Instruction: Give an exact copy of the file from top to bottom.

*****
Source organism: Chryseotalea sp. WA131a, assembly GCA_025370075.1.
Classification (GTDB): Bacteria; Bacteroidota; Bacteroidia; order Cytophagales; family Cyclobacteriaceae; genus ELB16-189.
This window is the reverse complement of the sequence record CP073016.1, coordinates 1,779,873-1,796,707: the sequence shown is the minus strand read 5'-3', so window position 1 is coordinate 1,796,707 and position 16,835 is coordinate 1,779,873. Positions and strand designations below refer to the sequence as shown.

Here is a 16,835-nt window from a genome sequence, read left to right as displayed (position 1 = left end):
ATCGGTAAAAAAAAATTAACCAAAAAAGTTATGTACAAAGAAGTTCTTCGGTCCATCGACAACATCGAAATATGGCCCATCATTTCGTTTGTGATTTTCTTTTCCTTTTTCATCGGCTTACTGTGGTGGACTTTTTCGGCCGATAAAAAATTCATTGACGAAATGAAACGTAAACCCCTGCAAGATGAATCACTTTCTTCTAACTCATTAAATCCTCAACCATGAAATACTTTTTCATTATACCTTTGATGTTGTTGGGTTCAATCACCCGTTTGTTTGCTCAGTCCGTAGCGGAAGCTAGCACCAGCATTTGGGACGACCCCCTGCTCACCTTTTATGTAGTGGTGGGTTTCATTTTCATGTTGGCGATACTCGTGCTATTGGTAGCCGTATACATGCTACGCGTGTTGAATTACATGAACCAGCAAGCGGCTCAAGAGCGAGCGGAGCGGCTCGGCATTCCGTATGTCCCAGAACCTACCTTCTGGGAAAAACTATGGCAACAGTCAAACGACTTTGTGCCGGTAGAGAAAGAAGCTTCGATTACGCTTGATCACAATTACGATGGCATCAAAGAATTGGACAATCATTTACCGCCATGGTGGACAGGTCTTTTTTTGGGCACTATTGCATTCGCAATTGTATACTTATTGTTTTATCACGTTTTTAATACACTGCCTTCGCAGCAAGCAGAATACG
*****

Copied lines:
Source organism: Chryseotalea sp. WA131a, assembly GCA_025370075.1.
Classification (GTDB): Bacteria; Bacteroidota; Bacteroidia; order Cytophagales; family Cyclobacteriaceae; genus ELB16-189.
This window is the reverse complement of the sequence record CP073016.1, coordinates 1,779,873-1,796,707: the sequence shown is the minus strand read 5'-3', so window position 1 is coordinate 1,796,707 and position 16,835 is coordinate 1,779,873. Positions and strand designations below refer to the sequence as shown.

Here is a 16,835-nt window from a genome sequence, read left to right as displayed (position 1 = left end):
ATCGGTAAAAAAAAATTAACCAAAAAAGTTATGTACAAAGAAGTTCTTCGGTCCATCGACAACATCGAAATATGGCCCATCATTTCGTTTGTGATTTTCTTTTCCTTTTTCATCGGCTTACTGTGGTGGACTTTTTCGGCCGATAAAAAATTCATTGACGAAATGAAACGTAAACCCCTGCAAGATGAATCACTTTCTTCTAACTCATTAAATCCTCAACCATGAAATACTTTTTCATTATACCTTTGATGTTGTTGGGTTCAATCACCCGTTTGTTTGCTCAGTCCGTAGCGGAAGCTAGCACCAGCATTTGGGACGACCCCCTGCTCACCTTTTATGTAGTGGTGGGTTTCATTTTCATGTTGGCGATACTCGTGCTATTGGTAGCCGTATACATGCTACGCGTGTTGAATTACATGAACCAGCAAGCGGCTCAAGAGCGAGCGGAGCGGCTCGGCATTCCGTATGTCCCAGAACCTACCTTCTGGGAAAAACTATGGCAACAGTCAAACGACTTTGTGCCGGTAGAGAAAGAAGCTTCGATTACGCTTGATCACAATTACGATGGCATCAAAGAATTGGACAATCATTTACCGCCATGGTGGACAGGTCTTTTTTTGGGCACTATTGCATTCGCAATTGTATACTTATTGTTTTATCACGTTTTTAATACACTGCCTTCGCAGCAAGCAGAATACG